Honesty has always been Sibbersen’s policy, Brown said. “He takes very seriously the public’s trust. He’s a top notch example of a servant for the public.”

Andrew Kalmar has worked with Sibbersen for nearly 29 years, first as county park district director and now as county administrator.

“Mike’s always been a very steady hand,” he said. “You could talk to him about almost anything, and he would provide good guidance.”

Over the years, Kalmar would often turn to Sibbersen for his counsel on county matters. “I trust him implicitly.”

Sibbersen, of course, reserves his praise for his staff, including Karen Young as chief deputy and Matt Oestrich as assistant chief deputy. It will be up to the county commissioners to appoint a replacement, then the Republican Central Committee will name someone to fill in until the position is on the ballot in the fall of 2018.

“I very much value what they do for me and what they do for the citizens of Wood County,” Sibbersen said of his staff.

But Sibbersen will definitely be missed, according to Gardner.

“The auditor’s office will continue to be professionally and competently managed, because Mike knows how important it is to assemble good people around you in that kind of office,” Gardner said. “He fulfilled that supportive role under Harold Bateson and became an award-winning auditor and one of the best county auditors in Ohio because he had the right kind of training first. Still, county government won’t be the same without Mike.”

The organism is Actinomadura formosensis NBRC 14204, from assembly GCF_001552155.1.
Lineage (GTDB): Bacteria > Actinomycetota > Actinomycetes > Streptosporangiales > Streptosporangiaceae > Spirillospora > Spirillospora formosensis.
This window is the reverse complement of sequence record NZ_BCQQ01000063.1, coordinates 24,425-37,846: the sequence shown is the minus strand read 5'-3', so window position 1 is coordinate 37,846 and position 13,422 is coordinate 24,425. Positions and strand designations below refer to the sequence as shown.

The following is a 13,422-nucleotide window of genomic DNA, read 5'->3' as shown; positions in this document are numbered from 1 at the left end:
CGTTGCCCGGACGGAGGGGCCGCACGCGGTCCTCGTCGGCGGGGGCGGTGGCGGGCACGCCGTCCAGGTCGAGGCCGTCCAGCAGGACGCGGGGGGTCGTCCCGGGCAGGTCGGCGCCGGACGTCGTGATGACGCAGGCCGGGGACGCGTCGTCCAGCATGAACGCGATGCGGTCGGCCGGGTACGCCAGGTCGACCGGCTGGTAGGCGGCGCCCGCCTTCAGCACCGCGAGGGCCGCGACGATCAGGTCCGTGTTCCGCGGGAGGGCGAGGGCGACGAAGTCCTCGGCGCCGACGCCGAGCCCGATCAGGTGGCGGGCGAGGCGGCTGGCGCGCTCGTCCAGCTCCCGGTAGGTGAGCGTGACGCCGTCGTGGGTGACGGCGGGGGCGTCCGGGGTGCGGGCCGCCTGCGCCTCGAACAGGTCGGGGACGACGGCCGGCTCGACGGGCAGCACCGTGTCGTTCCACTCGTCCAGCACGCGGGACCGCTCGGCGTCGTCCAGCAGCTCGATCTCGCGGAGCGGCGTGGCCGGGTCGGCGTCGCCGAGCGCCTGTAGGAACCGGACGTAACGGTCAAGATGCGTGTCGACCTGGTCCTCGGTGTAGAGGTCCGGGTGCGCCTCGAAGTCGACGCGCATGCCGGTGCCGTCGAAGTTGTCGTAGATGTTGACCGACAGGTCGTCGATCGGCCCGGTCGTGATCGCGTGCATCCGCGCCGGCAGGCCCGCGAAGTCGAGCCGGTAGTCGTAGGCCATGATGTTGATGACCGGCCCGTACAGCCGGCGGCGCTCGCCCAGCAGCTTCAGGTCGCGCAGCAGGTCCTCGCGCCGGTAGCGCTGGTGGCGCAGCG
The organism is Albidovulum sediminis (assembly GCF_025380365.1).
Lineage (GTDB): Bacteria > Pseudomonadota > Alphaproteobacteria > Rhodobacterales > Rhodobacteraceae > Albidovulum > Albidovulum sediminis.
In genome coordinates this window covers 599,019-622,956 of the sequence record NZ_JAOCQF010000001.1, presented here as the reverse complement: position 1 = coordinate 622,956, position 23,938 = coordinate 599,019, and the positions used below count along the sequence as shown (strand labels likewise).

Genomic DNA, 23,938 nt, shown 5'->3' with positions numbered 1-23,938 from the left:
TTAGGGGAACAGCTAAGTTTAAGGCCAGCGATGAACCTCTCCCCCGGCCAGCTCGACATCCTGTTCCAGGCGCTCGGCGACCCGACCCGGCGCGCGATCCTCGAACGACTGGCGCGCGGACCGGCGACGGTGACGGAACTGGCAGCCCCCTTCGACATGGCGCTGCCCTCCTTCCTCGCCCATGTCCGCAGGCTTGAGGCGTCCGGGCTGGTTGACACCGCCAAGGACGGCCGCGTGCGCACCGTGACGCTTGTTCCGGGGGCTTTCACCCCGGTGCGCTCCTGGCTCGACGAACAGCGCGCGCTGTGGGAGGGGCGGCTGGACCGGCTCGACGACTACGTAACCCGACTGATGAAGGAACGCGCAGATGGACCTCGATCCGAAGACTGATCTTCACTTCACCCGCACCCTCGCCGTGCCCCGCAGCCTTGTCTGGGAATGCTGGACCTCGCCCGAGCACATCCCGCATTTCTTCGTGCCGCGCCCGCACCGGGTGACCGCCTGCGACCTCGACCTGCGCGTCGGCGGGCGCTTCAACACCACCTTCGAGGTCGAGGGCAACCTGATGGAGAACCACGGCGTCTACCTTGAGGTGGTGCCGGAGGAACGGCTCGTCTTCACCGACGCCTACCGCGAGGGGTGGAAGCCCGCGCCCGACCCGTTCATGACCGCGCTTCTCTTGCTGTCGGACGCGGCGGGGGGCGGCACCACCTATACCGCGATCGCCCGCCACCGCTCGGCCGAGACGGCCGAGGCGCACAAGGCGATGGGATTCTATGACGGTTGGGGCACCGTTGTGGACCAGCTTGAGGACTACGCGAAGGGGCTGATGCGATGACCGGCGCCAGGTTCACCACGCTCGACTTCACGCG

Sibbersen has some loose plans for his retirement – which do not include moving from Bowling Green.

“There are things I would like to do,” with many of them right here in Wood County. “I’m very rooted. I’m not going anywhere.”

He plans to spend more time on his long-time commitments to the Wood County Historical Society and Wood County Genealogical Society. And of course, read more. Eventually, he would like to travel to Germany, where his family’s roots lead.

A retirement reception will be held for Sibbersen on Thursday, Sept. 28, starting at 3:30 p.m., in the Wood County Courthouse Atrium. A program will be held at 4:30 p.m. The public is invited.